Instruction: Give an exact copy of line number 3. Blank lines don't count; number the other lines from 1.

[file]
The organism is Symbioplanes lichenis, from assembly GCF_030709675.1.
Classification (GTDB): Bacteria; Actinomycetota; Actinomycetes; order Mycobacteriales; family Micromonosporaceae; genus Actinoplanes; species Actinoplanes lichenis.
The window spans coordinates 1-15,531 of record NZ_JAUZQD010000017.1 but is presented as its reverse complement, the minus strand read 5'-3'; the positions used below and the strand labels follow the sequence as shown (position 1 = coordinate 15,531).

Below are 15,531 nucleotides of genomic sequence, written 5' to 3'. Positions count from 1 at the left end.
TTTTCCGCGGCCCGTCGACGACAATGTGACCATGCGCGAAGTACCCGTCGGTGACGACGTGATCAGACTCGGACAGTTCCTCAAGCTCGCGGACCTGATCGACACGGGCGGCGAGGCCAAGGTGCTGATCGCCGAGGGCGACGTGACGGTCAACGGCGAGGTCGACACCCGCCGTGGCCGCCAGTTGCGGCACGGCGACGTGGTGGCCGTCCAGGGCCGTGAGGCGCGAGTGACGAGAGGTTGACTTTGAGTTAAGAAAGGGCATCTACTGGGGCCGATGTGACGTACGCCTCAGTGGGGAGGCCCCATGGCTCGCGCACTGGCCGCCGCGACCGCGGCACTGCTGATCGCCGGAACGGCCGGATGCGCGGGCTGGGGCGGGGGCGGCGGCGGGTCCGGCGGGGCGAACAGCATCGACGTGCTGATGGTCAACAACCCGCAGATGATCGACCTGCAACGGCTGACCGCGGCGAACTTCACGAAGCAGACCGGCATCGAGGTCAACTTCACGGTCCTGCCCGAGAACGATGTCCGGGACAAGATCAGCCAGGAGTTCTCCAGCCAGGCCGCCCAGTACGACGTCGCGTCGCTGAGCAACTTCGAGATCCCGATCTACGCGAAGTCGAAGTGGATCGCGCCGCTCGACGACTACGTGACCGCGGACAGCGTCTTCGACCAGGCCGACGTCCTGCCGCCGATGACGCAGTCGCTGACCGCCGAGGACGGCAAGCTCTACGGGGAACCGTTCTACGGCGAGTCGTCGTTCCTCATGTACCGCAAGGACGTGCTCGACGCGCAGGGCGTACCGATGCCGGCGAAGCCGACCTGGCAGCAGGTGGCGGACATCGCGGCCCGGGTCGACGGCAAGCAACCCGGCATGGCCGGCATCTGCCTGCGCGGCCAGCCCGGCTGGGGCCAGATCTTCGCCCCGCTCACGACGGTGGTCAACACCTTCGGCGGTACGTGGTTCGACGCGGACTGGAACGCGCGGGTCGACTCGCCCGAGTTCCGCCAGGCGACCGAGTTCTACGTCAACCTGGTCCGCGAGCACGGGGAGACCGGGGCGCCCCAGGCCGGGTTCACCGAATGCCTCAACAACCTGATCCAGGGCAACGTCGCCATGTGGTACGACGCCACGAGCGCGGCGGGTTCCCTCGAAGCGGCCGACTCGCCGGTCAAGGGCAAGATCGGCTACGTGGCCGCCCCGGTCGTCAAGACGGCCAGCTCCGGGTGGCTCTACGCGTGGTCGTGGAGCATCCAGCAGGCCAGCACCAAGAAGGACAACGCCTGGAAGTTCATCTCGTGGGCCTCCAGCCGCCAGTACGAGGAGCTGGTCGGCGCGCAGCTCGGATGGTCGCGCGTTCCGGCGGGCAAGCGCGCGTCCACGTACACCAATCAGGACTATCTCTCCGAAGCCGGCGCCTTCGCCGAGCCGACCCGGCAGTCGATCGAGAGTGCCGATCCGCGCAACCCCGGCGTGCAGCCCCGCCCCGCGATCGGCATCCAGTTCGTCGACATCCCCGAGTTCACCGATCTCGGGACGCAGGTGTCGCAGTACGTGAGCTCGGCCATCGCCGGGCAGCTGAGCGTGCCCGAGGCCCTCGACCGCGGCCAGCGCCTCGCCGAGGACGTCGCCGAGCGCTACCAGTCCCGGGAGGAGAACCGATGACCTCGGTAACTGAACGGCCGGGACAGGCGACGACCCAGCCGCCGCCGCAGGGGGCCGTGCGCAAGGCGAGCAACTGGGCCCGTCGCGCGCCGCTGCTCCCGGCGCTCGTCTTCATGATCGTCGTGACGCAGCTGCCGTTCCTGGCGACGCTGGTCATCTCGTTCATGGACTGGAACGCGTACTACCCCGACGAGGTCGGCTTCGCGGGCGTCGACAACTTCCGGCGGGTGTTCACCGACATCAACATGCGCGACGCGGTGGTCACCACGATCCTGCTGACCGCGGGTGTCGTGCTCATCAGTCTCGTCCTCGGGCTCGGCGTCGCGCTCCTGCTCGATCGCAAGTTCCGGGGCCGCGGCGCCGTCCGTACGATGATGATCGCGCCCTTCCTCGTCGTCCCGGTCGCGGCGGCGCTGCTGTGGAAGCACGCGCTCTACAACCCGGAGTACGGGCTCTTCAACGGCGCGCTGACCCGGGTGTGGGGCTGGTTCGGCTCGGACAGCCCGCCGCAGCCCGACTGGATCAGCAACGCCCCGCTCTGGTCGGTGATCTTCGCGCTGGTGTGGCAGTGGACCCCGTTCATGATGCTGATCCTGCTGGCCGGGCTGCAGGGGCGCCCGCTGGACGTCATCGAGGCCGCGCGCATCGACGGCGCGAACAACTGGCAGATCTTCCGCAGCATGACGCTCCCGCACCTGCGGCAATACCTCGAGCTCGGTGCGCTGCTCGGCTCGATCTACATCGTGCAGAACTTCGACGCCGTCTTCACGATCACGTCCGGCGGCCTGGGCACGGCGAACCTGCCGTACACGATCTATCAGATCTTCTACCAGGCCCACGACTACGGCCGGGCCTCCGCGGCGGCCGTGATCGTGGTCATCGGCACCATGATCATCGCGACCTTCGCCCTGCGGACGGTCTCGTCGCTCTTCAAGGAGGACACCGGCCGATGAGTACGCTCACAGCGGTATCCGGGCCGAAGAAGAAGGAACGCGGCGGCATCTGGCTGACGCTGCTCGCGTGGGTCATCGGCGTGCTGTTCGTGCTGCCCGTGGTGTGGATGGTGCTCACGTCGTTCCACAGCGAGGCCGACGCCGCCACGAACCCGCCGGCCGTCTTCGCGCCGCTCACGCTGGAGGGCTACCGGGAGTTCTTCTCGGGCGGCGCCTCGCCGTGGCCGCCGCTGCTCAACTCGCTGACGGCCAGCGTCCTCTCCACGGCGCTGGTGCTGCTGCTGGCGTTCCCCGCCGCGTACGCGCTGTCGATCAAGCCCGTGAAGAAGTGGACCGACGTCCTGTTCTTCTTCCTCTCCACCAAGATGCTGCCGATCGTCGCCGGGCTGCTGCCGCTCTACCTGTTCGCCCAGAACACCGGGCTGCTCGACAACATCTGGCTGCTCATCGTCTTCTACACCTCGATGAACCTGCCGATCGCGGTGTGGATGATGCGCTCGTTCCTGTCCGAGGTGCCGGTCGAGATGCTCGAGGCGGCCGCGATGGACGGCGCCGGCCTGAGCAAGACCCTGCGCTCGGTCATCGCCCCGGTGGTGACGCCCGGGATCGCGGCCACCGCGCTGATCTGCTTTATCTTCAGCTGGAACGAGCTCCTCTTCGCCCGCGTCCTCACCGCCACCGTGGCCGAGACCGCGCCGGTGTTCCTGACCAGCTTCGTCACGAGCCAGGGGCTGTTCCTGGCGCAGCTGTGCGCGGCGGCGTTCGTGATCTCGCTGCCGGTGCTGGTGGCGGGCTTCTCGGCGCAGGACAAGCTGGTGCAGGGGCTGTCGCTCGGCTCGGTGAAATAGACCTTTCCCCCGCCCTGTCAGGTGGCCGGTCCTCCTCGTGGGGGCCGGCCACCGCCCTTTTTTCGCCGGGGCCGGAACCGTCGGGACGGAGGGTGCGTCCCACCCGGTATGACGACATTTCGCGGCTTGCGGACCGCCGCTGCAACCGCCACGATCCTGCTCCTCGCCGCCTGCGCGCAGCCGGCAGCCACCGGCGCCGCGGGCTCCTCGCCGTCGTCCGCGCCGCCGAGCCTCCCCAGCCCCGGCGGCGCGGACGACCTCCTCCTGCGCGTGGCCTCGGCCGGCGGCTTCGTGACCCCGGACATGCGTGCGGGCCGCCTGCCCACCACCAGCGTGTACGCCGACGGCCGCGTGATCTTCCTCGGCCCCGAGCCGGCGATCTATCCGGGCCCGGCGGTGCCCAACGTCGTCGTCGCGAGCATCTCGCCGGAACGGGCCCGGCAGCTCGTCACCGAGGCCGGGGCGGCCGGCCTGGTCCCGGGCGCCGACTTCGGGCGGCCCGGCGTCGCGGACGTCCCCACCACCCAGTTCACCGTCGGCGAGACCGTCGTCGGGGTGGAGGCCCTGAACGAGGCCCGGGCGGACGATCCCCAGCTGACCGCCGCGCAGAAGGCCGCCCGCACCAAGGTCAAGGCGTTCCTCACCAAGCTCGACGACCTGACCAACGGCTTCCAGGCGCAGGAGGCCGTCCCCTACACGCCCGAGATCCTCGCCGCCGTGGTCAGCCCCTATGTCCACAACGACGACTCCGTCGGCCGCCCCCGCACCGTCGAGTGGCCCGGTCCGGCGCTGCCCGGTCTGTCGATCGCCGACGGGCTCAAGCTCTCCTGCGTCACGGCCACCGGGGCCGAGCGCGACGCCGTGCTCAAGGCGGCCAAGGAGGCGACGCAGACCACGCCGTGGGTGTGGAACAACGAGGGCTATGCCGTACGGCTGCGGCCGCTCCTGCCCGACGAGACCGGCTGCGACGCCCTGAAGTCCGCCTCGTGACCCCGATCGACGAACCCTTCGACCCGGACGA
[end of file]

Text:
The window spans coordinates 1-15,531 of record NZ_JAUZQD010000017.1 but is presented as its reverse complement, the minus strand read 5'-3'; the positions used below and the strand labels follow the sequence as shown (position 1 = coordinate 15,531).